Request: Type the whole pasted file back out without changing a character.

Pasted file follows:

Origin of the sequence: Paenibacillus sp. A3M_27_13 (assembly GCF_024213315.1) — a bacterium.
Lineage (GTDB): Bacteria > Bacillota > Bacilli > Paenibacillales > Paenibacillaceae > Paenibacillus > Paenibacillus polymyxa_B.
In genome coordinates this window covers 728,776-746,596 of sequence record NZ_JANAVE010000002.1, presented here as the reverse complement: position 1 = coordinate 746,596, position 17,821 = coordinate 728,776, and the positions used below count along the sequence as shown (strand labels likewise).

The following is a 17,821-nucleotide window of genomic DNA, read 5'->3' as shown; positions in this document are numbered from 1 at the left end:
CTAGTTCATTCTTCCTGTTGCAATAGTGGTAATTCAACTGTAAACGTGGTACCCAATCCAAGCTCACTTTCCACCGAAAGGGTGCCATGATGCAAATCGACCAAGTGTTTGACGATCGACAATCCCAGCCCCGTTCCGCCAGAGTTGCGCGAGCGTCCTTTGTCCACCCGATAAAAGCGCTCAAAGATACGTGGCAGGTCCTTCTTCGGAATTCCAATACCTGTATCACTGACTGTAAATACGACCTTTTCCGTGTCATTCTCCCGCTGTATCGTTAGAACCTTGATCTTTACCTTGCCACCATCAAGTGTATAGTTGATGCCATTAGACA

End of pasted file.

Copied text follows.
Origin of the sequence: Paenibacillus sp. A3M_27_13 (assembly GCF_024213315.1) — a bacterium.
Lineage (GTDB): Bacteria > Bacillota > Bacilli > Paenibacillales > Paenibacillaceae > Paenibacillus > Paenibacillus polymyxa_B.
In genome coordinates this window covers 728,776-746,596 of sequence record NZ_JANAVE010000002.1, presented here as the reverse complement: position 1 = coordinate 746,596, position 17,821 = coordinate 728,776, and the positions used below count along the sequence as shown (strand labels likewise).

The following is a 17,821-nucleotide window of genomic DNA, read 5'->3' as shown; positions in this document are numbered from 1 at the left end:
CTAGTTCATTCTTCCTGTTGCAATAGTGGTAATTCAACTGTAAACGTGGTACCCAATCCAAGCTCACTTTCCACCGAAAGGGTGCCATGATGCAAATCGACCAAGTGTTTGACGATCGACAATCCCAGCCCCGTTCCGCCAGAGTTGCGCGAGCGTCCTTTGTCCACCCGATAAAAGCGCTCAAAGATACGTGGCAGGTCCTTCTTCGGAATTCCAATACCTGTATCACTGACTGTAAATACGACCTTTTCCGTGTCATTCTCCCGCTGTATCGTTAGAACCTTGATCTTTACCTTGCCACCATCAAGTGTATAGTTGATGCCATTAGACA